People call us bugs
Give us offensive names
True. We lack a medium to voice
Our daily pandemonium.
Granted we are mindless
Insects on a Sisyphean errand
Of ceaseless scuttling—yet
We register discourse of pain
Through the mechanics of memory.



So we come and scatter here to channel
Our filtered voice—unheard before
We come here to authorise
Our Identity—unrecognised before.



We bear witness
To History—and of late
Human civilisation.
Of empires rising and falling to
The waging of stupid Wars
We come here to disseminate
Fundamental truths of an age-old legacy.



We’ve stood witness
To Love—
A sweet kiss or a warm hug
From a mother to her child or
So engaged by a pair of lovers
Quietly poised on bed.
We crawl, they think, heedlessly but
We observe them microscopically.



We’ve stood witness
To Pain—
When love goes unreciprocated
Or silently bear
The cut of kind betrayal.
Unholy relations disgusts us
We crawl sniffing our trail.



We’ve stood witness
To Humanity—
In the salvaging of endangered species
When a man helps a man or
Women folk together sing
Their songs of Gender
When a small boy caresses a hungry street dog
Or feed stale chapattis to skinny cows.



We’ve stood witness
To Politics—
Grey-suited men engaged in conferences
People encouraging communal riots
For religion, caste or rights or
The rigging of elections in political fights
Man kills man for the sake of
Killing— a masochistic pleasure.
We laboriously crawl our torturous path
With solemn composure.



We’ve stood witness
To Time and ceremonies—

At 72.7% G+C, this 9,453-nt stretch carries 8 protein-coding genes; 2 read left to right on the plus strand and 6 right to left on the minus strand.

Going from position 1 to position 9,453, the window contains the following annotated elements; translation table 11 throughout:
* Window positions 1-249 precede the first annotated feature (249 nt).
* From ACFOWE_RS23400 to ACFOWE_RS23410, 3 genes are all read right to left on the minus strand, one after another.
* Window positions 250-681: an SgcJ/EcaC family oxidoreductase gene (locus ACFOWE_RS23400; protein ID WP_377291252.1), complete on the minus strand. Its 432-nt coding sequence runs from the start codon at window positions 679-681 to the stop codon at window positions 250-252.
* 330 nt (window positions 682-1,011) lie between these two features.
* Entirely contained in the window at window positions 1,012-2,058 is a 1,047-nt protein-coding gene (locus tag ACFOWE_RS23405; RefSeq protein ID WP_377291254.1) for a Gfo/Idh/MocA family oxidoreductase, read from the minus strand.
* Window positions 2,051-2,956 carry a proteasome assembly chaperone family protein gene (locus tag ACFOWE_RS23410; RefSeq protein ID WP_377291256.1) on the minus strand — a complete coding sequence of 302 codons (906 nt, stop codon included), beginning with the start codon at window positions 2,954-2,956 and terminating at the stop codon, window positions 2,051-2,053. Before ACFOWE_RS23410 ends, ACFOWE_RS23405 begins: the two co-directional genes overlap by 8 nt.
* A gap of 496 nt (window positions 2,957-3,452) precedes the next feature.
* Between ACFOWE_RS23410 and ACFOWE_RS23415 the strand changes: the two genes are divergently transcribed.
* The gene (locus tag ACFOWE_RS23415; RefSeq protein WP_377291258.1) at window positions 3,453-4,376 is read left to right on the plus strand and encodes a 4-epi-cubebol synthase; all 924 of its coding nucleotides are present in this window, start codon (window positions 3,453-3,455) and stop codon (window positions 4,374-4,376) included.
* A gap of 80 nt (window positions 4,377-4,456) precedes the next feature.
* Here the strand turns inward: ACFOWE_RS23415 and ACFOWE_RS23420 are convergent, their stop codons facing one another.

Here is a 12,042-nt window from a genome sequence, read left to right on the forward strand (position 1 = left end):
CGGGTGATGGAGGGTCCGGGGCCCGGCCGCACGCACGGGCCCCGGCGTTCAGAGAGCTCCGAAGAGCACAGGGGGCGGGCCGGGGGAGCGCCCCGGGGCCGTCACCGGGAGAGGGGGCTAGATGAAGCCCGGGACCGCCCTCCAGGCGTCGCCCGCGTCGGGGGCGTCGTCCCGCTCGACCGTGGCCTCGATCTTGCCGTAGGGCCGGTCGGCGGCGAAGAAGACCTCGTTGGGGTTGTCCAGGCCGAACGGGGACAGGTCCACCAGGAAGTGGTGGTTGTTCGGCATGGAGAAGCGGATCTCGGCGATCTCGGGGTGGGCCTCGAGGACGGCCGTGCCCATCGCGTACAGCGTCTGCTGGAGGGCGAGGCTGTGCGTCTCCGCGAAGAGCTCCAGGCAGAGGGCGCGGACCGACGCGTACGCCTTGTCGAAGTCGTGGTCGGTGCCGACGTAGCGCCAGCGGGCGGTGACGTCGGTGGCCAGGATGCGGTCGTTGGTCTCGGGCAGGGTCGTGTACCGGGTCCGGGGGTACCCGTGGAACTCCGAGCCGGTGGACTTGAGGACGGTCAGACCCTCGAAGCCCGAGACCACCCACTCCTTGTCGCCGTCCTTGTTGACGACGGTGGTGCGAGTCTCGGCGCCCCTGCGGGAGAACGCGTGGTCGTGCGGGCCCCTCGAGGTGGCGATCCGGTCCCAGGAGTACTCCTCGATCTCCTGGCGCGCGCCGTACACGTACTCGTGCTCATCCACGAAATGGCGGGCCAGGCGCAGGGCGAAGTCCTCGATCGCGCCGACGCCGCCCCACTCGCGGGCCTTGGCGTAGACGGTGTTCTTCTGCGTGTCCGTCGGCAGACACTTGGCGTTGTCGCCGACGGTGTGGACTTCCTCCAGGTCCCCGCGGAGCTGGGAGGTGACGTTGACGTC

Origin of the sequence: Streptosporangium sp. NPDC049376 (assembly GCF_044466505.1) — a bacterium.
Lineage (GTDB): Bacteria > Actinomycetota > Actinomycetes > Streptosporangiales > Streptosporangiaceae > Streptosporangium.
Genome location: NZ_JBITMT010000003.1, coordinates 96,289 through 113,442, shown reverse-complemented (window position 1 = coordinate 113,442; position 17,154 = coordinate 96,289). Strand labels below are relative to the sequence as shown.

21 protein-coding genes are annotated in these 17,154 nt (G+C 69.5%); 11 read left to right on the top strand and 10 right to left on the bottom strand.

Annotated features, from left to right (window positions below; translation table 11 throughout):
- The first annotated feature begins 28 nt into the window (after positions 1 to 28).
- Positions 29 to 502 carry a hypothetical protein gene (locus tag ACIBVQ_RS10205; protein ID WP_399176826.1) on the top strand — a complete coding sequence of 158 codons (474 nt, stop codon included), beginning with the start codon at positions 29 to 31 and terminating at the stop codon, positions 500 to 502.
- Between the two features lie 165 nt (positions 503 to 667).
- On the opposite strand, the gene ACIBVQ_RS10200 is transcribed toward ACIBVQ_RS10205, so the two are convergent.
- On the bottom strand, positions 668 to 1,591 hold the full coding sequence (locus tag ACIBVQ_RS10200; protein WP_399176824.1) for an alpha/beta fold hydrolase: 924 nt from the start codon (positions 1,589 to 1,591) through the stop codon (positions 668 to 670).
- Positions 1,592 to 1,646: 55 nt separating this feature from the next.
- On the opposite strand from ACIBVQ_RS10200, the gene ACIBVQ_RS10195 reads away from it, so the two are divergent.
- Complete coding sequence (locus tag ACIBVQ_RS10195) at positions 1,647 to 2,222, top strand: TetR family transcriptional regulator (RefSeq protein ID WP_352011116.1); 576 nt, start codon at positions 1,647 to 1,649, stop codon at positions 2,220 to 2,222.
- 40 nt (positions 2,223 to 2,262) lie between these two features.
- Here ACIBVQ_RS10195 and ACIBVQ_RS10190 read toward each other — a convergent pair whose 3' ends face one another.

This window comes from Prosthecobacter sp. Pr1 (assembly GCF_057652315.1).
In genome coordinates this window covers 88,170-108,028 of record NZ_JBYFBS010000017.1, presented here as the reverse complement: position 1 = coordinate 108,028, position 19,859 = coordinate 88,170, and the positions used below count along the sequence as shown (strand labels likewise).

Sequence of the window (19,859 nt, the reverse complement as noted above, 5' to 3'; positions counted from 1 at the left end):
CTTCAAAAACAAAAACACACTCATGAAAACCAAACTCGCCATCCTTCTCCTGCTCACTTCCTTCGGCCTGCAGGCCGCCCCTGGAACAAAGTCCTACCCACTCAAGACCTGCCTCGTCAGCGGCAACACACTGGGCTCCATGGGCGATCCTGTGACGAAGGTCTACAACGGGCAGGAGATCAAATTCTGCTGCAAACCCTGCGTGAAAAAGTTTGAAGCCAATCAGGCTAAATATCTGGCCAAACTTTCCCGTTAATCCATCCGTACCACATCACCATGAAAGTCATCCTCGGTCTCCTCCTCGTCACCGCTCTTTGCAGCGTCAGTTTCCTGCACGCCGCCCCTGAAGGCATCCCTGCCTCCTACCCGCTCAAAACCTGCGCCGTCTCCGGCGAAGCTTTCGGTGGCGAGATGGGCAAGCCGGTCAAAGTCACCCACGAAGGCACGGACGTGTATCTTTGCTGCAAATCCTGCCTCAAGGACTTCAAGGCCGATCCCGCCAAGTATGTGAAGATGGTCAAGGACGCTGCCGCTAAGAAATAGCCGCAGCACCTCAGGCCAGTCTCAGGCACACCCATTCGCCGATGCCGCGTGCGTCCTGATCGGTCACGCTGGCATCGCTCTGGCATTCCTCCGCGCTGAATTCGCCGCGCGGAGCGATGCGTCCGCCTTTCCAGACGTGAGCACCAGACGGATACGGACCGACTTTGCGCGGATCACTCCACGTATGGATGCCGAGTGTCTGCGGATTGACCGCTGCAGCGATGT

Youth clothes itself in folds of wrinkles
Monuments ushering deep cracks
(Good for our habitat!)
In the funeral pyres or in
The burning of a bride for dowry. But
We crawl self-obsessed and oblivious
To death itself.



Men stamp on us quite often
We too crawl on them
We both share a bond
Of mutual indifference!


Abdul Mubid Islam

Abdul Mubid Islam

Abdul Mubid Islam is currently working as an Assistant Professor in English, Swahid Peoli Phukan College, Namti, Sivasagar (Assam). He is a registered PhD research scholar in the Dept. of English, Gauhati University and has submitted his thesis titled Theatre of Drums: Violence and Body Politics in the Plays of Wole Soyinka.

His areas of interest include Creative Writing (poetry), philosophy, psychoanalysis, literary theory, postcolonialism and theatre and performance studies. Apart from research, he is also a part-time editor at MRB Books and Unique Publishers. He has been a content writer of MHRD sponsored UGC e-pathshala project and has also authored study material in The Institute of Distance and Open Learning (IDOL), GU.